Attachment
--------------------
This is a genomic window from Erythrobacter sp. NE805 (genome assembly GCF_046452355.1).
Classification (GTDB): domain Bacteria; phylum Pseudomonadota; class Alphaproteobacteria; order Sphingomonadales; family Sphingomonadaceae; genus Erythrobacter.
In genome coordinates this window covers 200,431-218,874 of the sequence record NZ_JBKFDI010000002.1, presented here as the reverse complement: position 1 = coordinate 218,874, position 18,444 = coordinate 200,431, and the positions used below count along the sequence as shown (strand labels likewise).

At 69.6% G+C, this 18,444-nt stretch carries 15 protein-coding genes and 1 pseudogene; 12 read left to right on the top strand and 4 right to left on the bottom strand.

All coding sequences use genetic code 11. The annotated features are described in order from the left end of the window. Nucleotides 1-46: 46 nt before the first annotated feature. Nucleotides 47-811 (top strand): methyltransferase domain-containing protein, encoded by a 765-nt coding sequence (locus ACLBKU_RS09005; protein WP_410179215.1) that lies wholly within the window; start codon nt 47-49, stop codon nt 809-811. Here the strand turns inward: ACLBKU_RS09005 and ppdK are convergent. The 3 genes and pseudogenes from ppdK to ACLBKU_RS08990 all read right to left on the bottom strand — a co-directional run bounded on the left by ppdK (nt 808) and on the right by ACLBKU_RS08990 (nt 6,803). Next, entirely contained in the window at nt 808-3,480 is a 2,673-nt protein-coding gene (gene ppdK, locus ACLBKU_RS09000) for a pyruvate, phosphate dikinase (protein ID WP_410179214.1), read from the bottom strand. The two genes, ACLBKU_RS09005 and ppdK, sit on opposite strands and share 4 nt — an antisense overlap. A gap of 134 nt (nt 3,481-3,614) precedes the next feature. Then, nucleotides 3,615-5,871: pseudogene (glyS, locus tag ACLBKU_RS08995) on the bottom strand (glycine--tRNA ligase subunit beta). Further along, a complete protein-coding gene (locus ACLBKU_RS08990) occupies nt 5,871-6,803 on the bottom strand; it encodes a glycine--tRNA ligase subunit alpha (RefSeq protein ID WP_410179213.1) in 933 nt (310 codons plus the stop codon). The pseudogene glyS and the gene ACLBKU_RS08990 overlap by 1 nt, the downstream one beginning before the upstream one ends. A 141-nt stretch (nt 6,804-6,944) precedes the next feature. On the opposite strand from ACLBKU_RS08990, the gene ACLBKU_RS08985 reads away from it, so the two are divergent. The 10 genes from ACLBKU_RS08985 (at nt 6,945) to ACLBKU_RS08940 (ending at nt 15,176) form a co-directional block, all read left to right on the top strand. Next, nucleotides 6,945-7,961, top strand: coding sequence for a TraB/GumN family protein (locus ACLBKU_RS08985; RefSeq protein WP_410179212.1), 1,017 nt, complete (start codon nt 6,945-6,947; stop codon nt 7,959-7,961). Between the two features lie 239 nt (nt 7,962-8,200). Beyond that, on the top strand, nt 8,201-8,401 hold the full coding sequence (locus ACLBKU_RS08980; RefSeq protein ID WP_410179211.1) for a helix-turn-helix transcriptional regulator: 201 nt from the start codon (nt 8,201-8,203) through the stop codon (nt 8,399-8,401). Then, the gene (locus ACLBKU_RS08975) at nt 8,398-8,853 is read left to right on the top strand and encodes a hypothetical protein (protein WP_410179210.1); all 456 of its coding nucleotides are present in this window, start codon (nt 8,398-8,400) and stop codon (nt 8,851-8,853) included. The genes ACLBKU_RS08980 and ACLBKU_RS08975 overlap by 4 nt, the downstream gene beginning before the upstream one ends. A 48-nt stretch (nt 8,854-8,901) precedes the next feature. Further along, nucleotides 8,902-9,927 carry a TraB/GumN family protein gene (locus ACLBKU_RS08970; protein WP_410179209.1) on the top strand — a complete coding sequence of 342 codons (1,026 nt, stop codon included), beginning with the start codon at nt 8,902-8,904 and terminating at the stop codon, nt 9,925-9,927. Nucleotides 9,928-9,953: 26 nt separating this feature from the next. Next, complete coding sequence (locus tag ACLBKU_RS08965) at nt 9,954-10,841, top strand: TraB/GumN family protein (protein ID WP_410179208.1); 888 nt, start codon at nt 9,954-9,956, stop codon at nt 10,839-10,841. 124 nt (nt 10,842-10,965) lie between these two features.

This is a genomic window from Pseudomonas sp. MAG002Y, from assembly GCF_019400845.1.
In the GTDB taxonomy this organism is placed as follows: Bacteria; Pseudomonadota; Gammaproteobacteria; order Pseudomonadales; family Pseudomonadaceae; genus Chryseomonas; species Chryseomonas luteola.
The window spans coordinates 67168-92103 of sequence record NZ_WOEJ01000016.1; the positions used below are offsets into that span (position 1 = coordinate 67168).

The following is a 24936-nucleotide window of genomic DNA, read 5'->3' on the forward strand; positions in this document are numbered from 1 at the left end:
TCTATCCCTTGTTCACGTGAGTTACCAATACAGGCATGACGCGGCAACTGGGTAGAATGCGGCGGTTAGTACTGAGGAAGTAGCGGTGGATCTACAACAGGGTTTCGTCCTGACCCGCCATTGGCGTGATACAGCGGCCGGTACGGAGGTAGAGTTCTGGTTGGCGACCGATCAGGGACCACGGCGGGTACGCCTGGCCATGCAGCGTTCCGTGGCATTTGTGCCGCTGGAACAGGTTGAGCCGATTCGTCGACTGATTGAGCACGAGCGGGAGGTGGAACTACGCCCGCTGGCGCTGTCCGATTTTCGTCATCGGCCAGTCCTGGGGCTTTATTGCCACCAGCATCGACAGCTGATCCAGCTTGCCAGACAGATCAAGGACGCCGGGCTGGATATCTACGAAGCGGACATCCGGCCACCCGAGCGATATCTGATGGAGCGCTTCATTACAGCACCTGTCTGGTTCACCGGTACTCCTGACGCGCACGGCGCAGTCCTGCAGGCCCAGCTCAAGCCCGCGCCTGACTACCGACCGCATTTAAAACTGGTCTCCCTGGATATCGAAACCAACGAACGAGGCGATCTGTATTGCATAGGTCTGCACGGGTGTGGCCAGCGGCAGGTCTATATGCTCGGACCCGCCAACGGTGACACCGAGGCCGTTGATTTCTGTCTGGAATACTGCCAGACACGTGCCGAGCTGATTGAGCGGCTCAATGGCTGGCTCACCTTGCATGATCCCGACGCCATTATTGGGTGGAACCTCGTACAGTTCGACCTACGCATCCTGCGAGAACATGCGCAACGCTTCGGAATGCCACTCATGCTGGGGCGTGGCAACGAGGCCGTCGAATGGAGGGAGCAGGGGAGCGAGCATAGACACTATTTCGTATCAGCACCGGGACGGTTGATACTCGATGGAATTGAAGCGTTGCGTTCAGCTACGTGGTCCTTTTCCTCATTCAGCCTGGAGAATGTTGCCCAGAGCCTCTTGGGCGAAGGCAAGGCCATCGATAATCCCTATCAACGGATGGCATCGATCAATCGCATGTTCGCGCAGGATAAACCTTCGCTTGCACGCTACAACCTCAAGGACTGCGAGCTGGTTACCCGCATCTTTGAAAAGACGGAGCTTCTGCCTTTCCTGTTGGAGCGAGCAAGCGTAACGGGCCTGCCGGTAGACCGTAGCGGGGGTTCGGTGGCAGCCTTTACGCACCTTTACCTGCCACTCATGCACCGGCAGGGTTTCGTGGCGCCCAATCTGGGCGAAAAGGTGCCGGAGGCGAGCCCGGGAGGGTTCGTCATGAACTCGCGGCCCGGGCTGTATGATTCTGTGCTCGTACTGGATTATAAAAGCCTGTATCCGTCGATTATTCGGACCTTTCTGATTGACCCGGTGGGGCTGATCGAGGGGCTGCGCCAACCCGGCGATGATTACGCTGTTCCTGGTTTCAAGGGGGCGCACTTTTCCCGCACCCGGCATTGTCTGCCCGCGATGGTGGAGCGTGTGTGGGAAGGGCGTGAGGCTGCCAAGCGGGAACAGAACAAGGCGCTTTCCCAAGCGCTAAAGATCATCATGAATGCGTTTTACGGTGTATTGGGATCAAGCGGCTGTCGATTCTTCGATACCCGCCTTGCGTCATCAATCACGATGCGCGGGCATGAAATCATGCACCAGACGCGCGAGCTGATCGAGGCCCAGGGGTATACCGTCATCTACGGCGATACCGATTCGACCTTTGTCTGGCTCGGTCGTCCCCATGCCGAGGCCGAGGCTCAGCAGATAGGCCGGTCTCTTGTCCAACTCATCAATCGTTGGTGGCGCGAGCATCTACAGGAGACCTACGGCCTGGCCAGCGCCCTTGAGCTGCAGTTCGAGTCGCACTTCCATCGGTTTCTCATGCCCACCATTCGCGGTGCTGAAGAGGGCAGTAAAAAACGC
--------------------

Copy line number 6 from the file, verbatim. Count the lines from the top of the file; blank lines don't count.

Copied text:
This is a genomic window from Pseudomonas sp. MAG002Y, from assembly GCF_019400845.1.